During my entire trip I only saw one animal – a small seal with enormous eyes below a furrowed brow – try to avoid us. All the others just carried on doing their thing: flapping or swimming or – very often – sleeping. Sometimes they look indignant (cue, penguins) but never afraid. Minkes and humpbacks occasionally approach the boats, and all the seals seem to be smiling.

Worries of the world
I’m glad the animals are smiling, because there were moments in Antarctica when I felt like crying with despair. There’s no escaping the dangers facing the continent: the melting sea ice; the krill fishery; even the growing tourist industry. This season 100,000 people visited Antarctica, 40 per cent more than its biggest previous season, 2019-20. Tourism here risks introducing alien organisms to the region, and certainly raises black carbon (soot) concentration. It also loads large numbers of people into an ecologically fragile area. But on the upside, companies generally adhere to stringent environmental protections, strictly controlled permits and relatively low-impact activity. And in the case of Intrepid, the expedition staff – many of whom are scientists, ecologists, climate-change consultants – are not without hope for the continent, which they pass on via lectures on board.

Scientists studying the region might be fellow passengers – and give talks to tourists.

Scientists studying the region might be fellow passengers – and give talks to tourists.Credit: Courtesy of Intrepid

So, after waiting for a penguin to waddle importantly in front of you, or watching the eye of a whale pass beneath your rubber boat, you can belly up to the bar, buy an enormous drink, and listen to someone tell you something positive about the future. Like the fact that we’ve solved huge climate crises before (think the ozone hole or acid rain); or that the technological and economic barriers to stopping climate change have been overcome: what matters now is that we choose to do it. Even without an iceberg in my glass (the only Antarctic dream I did not fulfil), I’ll drink to that. Amanda Hooton

Cruising the Sub-Antarctic Islands, Antarctic Peninsula

The UNESCO-listed Macquarie Island is the breeding boudoir of 3.5 million seabirds.

The UNESCO-listed Macquarie Island is the breeding boudoir of 3.5 million seabirds.Credit: Getty Images

WHY: This alternative Galapagos is a lot closer to home.

THE EXPERIENCE: The Snares, the northernmost of the New Zealand Sub-Antarctic Islands, first earned their name as an 18th-century shipping hazard. Today, they more than justify it as an untrammelled wilderness so alluring it could be animatronic. Fur seals thread waters churning with penguins as if shot out of a cannon.

On shore, where introduced species have never stepped, sea lions laze close enough to touch beneath forests of gnarled megaflora, as metres-long skirts of seaweed furl and unfurl with the waves while petrels, albatrosses and shearwaters circle overhead. And gobsmacking as they are, the Snares aren’t even the entrée on Ponant’s 15-day cruise of New Zealand’s Sub-Antarctic Islands, the highlight of which, the UNESCO-listed Macquarie Island is actually part of Tasmania. Part of an area described as the Galapagos of the Southern Ocean, “Macca” is the breeding boudoir of 3.5 million seabirds, most of them penguins (royals, kings, gentoos and rockhoppers) as well as fur and elephant seals.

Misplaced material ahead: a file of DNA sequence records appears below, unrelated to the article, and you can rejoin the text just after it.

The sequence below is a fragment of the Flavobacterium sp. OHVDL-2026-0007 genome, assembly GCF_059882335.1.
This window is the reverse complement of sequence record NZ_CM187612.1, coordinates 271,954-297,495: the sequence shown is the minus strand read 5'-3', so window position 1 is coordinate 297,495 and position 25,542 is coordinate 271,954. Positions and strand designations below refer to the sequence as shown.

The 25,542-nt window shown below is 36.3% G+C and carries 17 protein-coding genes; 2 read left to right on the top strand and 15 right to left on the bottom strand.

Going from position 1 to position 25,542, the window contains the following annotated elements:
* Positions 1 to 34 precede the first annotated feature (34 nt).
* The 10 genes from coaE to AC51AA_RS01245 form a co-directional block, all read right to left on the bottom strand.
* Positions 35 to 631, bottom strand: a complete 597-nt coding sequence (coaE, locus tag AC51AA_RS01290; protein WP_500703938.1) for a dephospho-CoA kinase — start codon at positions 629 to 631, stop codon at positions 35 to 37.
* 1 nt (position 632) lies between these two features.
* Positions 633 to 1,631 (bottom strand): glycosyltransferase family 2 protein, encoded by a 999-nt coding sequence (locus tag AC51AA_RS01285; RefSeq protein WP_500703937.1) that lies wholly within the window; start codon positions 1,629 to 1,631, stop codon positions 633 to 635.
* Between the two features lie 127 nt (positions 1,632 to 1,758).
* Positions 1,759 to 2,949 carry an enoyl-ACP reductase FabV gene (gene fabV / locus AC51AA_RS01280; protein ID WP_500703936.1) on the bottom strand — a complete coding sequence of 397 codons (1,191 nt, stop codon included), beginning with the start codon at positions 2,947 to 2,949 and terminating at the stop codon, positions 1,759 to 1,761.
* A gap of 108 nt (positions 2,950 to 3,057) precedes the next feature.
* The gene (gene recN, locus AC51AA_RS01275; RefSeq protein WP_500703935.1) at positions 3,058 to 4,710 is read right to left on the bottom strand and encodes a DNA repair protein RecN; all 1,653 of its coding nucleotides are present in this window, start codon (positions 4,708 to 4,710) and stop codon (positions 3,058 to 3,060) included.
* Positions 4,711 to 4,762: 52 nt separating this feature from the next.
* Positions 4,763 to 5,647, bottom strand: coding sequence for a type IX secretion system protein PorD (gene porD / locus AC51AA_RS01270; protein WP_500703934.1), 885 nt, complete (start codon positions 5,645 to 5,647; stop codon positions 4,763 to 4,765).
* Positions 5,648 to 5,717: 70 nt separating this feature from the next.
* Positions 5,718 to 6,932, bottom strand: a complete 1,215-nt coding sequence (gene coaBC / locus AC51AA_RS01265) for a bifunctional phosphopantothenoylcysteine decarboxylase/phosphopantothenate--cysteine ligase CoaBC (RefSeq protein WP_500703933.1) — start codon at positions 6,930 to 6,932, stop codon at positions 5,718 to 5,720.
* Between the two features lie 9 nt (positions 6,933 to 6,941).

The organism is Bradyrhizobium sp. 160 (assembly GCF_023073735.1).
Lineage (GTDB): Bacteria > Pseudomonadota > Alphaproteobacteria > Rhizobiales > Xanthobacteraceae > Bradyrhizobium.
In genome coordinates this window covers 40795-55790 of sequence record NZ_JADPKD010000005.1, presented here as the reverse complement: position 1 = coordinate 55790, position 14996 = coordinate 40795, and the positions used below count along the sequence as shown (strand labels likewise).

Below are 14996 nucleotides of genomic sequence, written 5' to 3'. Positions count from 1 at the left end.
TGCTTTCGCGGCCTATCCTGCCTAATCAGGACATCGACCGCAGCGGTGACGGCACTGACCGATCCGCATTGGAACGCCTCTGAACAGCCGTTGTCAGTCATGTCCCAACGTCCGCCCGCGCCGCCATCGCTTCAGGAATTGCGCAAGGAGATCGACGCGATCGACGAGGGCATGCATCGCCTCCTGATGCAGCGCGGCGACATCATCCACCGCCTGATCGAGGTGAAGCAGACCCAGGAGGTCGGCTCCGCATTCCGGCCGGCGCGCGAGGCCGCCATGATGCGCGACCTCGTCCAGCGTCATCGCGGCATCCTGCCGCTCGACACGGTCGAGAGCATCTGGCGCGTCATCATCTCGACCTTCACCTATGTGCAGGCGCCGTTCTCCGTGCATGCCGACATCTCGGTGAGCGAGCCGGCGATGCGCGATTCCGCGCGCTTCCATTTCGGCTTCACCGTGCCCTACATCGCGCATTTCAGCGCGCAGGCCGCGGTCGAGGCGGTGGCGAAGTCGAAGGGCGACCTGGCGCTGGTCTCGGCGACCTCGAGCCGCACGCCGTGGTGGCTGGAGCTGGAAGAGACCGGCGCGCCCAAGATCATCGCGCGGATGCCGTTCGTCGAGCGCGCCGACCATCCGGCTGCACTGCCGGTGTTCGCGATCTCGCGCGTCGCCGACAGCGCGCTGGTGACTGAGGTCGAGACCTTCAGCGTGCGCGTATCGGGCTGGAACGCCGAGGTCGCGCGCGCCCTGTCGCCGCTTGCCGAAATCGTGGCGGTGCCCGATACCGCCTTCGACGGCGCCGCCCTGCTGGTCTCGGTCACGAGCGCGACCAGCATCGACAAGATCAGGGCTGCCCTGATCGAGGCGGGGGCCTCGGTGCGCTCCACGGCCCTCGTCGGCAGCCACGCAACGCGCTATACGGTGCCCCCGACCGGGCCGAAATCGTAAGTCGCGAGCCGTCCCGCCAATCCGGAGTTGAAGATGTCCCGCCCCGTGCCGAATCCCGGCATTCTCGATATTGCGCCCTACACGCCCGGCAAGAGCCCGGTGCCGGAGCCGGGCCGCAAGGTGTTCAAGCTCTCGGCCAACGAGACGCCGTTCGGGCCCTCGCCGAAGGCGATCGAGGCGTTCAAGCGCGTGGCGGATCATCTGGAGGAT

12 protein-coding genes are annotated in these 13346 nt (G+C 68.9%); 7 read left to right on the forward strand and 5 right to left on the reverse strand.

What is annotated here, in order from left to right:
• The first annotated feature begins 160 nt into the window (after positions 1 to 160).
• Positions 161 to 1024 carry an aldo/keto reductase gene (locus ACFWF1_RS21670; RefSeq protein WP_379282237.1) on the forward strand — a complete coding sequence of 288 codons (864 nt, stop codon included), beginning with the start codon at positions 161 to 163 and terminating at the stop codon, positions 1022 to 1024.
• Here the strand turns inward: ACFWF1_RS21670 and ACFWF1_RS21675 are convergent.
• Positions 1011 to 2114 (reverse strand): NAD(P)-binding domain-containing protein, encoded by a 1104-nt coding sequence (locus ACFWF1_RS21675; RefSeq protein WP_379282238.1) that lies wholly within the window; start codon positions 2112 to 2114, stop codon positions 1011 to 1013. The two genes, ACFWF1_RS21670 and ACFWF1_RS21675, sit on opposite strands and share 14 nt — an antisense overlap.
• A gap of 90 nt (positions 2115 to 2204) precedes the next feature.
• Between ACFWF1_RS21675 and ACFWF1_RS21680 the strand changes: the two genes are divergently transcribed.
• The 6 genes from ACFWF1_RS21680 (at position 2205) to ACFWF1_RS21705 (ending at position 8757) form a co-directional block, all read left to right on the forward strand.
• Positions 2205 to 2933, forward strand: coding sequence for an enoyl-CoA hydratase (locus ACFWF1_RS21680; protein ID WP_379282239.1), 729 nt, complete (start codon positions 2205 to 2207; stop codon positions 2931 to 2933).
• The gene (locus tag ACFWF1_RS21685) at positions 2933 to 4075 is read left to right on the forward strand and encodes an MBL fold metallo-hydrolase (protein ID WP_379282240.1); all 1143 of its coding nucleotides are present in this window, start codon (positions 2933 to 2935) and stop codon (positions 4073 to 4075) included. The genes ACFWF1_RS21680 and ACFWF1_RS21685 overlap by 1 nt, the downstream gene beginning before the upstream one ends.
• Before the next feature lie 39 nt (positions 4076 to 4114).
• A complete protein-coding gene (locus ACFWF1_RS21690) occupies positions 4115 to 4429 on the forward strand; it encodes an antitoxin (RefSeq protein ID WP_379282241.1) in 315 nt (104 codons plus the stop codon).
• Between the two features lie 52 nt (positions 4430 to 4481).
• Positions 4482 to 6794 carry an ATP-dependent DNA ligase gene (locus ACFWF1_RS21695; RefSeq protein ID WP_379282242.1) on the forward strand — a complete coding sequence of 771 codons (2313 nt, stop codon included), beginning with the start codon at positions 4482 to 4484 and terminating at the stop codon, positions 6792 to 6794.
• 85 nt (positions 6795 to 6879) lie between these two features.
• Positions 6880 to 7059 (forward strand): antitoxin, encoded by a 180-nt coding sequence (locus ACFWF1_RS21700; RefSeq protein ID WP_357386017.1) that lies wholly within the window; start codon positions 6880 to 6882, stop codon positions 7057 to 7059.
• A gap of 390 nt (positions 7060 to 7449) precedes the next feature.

Even South Island wonders that long ago lost their souls to photography, like Milford Sound, come alive again, up close and personal.

IDEAL FOR: Those who prefer the path less travelled.

LIKE THIS? TRY: South Georgia Island in the South Atlantic –the other wildlife/wilderness destination mentioned in the same breath as Galapagos and the Sub-Antarctic Islands. Brook Turner

Wine-tasting on Waiheke Island, New Zealand

Waiheke Island has quickly become a top wine destination.

Waiheke Island has quickly become a top wine destination. Credit: iStock

WHY: Think New Zealand wine and you’ll probably think Marlborough and Central Otago. Waiheke Island is a newer wine region, only a 45-minute ferry ride from Auckland, and small enough to do in a day.

THE EXPERIENCE: Waiheke Island is popular with wealthy New Zealanders but also Americans and Europeans, many of whom have bought on the 92-square-metre island as a hedge against global catastrophe. What was once a bohemian, artsy hangout is now a place full of $3 million beach shacks, and a population that swells from less than 10,000 to more than 35,000 people during summer. Try a winter weekend at Mudbrick Vineyard and Restaurant, a popular wedding and lunch venue, which also has two cottages on the property designed for couples to rent, complete with outdoor hot tub, indoor pot-belly stove, and views across the Hauraki Gulf towards Auckland. Book with locally owned Ananda Tours, who’ll take you to tastings at half a dozen cellar doors across the island, from Mudbrick to Kennedy Point, Stonyridge and Casita Miro, the latter of which does an excellent tapas to go with its vintages.


IDEAL FOR: Foodies and vino devotees.

LIKE THIS? TRY: Learning more about olive oil – what makes it good, what makes it bad – at Rangihoua Estate, the biggest producer of olive oil on the island. Katrina Strickland

In association with Traveller. Thank you to Julietta Jameson, Jane Reddy and Anthony Dennis from team Traveller for their help on this issue.